The Path to Golf Mastery

“Cameron … tell me about your golfing story and how you can help me?”

Let’s start here…

I was on the 11th green, playing a match for my golf team. I was 6 down. Fair to say things weren’t going to plan. Worse, I was the hot favourite, playing at my home club. I was frustrated, not because I wasn’t playing that well (I was only 1 over for the day, the guy I was playing was 5 under) but because I just couldn’t get anything going.

I had just lost the 10th hole – a perfect drive, nice looking approach that faded at the last second, it only just caught the bunker. From here the bunker shot was ok but the putt for par slipped by. The opponent, doing what he had done all day, made a par from the trees.

Things were looking better on 11. He had a long putt for par. I was almost certainly in for mine and I watched this hot player line up his 25 footer.

“Surely he can’t make it”, I thought. He had made every putt he had looked at. He stroked the putt and it rolled smoothly over the green. No spikes marks or imperfections, these greens were perfect. It went in. Again.

Something was different. I was calm and focussed. Normally I’d be feeling edgy but surprisingly my mind was still. I calmly placed my ball and rolled it into the back of the cup.

On the way to the 12th my caddy gave me a new ball. This signified something, what, I’m not sure. I was 6 down with seven holes to play, but there was still hope.

We were both on the 12th green in regulation. I was below the hole, sitting pretty on this exceptionally fast green. The opponent, I think his name was Adam, was coming downhill with a hint of right to left break. Adam was away, and I watched in amazement as it looked like he made yet another long putt. At the last instant the putt dove sharply left to just (only just) miss the hole. It was a great putt from a guy that was certainly on his game.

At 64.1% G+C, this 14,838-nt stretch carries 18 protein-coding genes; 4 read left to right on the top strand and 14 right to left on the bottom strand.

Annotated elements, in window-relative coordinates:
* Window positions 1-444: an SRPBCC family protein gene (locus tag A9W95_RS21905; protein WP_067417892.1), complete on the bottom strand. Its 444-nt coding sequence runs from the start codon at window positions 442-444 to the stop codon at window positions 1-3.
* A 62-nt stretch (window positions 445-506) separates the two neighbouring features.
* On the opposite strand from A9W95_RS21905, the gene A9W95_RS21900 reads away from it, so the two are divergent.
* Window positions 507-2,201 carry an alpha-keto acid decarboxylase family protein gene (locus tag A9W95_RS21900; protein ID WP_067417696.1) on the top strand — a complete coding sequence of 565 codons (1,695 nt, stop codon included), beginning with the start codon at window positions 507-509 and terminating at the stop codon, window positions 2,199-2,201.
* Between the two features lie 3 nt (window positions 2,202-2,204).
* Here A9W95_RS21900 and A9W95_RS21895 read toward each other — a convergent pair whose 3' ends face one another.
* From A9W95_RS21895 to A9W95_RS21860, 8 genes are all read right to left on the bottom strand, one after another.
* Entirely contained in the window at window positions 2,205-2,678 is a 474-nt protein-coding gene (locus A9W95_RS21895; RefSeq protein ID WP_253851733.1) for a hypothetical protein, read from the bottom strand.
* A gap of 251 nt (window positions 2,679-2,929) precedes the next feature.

I was still alive, but only just.

My putt for birdie was boring. It was never going in but it finished close enough to the hole to be conceded. Adam’s first putt had slipped that uncomfortable distance past the hole – I was going to concede, but thought I had nothing to loose.

It was almost a moment of desperation. Defiance if you will. “If you’re going to come to my course and give me a thrashing, then I’m going to make you putt this little putt. Go for it Champ!”.

He missed. I couldn’t believe it. The putt was less than 3 feet and he didn’t hit the hole. Was this a chink in the armour?

The 13th was a new par 3. It was a controversial hole because the original hole was a classic on the Sandbelt. Encroaching houses had seen liability issues so the line of play had been amended. Not sure why a net couldn’t have been installed, not only saving tens of thousands of dollars, but also protecting a classic golf hole. Golf Clubs work in mysterious ways sometimes.

The hole was tough (I say “was” because this beast has since been replaced, again, due to too many complaints). The green was raised and also sat at a strange angle. There was a deep bunker to the front right and another at the rear left. Directly in front of the playing line was a large swale.

The approach had to be perfect. Too far left or right and you were in a bunker. Too short and you’d hit the swale and be stuck there. And most demanding of all, if you were even slightly long, the ball would run way down the embankment and you’d have the most difficult of difficult recoveries. Oh yeah, I forgot to mention the green was rock hard.

Most at my Club hated this hole. It was just too difficult for the average punter but I had a special way of playing it.

I could hit my favourite shot, a low draw which was perfectly suited. My left-handed spin could see the ball avoid the bunkers (and swale), bounce short of the green and then roll on. And over the years I got good at playing this shot, could almost certainly rely on it to get the ball onto the green – any green.

“My” shot could get extreme – it would start way to the left and then hook back to the right. I didn’t care. This shot was my “go to” shot and it got me out of a lot of trouble. Now was another time.

To be continued.

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